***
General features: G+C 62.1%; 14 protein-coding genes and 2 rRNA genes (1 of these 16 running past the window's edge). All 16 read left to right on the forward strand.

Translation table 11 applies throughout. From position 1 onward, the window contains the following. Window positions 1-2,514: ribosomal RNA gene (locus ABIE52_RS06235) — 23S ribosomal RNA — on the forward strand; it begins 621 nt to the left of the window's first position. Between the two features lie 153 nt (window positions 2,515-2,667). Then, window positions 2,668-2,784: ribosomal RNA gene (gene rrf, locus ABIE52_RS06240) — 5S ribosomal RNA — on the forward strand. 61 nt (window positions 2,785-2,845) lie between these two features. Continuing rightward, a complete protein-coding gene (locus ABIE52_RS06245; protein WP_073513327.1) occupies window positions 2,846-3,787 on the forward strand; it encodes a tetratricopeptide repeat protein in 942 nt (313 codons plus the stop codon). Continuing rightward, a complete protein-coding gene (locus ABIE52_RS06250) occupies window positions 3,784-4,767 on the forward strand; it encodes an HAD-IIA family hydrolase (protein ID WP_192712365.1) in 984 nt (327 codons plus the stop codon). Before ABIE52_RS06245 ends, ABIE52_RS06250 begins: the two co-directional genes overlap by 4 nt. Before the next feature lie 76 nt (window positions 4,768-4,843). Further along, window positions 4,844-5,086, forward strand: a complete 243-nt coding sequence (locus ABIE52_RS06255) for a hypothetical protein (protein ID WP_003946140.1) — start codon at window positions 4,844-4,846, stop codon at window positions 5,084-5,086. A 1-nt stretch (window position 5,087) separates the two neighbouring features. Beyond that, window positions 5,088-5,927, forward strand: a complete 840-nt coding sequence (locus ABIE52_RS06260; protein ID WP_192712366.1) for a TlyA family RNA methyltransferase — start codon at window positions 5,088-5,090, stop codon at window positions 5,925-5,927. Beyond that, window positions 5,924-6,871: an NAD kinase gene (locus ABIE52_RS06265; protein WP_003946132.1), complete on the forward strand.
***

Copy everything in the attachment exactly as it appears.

General features: G+C 62.1%; 14 protein-coding genes and 2 rRNA genes (1 of these 16 running past the window's edge). All 16 read left to right on the forward strand.

Translation table 11 applies throughout. From position 1 onward, the window contains the following. Window positions 1-2,514: ribosomal RNA gene (locus ABIE52_RS06235) — 23S ribosomal RNA — on the forward strand; it begins 621 nt to the left of the window's first position. Between the two features lie 153 nt (window positions 2,515-2,667). Then, window positions 2,668-2,784: ribosomal RNA gene (gene rrf, locus ABIE52_RS06240) — 5S ribosomal RNA — on the forward strand. 61 nt (window positions 2,785-2,845) lie between these two features. Continuing rightward, a complete protein-coding gene (locus ABIE52_RS06245; protein WP_073513327.1) occupies window positions 2,846-3,787 on the forward strand; it encodes a tetratricopeptide repeat protein in 942 nt (313 codons plus the stop codon). Continuing rightward, a complete protein-coding gene (locus ABIE52_RS06250) occupies window positions 3,784-4,767 on the forward strand; it encodes an HAD-IIA family hydrolase (protein ID WP_192712365.1) in 984 nt (327 codons plus the stop codon). Before ABIE52_RS06245 ends, ABIE52_RS06250 begins: the two co-directional genes overlap by 4 nt. Before the next feature lie 76 nt (window positions 4,768-4,843). Further along, window positions 4,844-5,086, forward strand: a complete 243-nt coding sequence (locus ABIE52_RS06255) for a hypothetical protein (protein ID WP_003946140.1) — start codon at window positions 4,844-4,846, stop codon at window positions 5,084-5,086. A 1-nt stretch (window position 5,087) separates the two neighbouring features. Beyond that, window positions 5,088-5,927, forward strand: a complete 840-nt coding sequence (locus ABIE52_RS06260; protein ID WP_192712366.1) for a TlyA family RNA methyltransferase — start codon at window positions 5,088-5,090, stop codon at window positions 5,925-5,927. Beyond that, window positions 5,924-6,871: an NAD kinase gene (locus ABIE52_RS06265; protein WP_003946132.1), complete on the forward strand.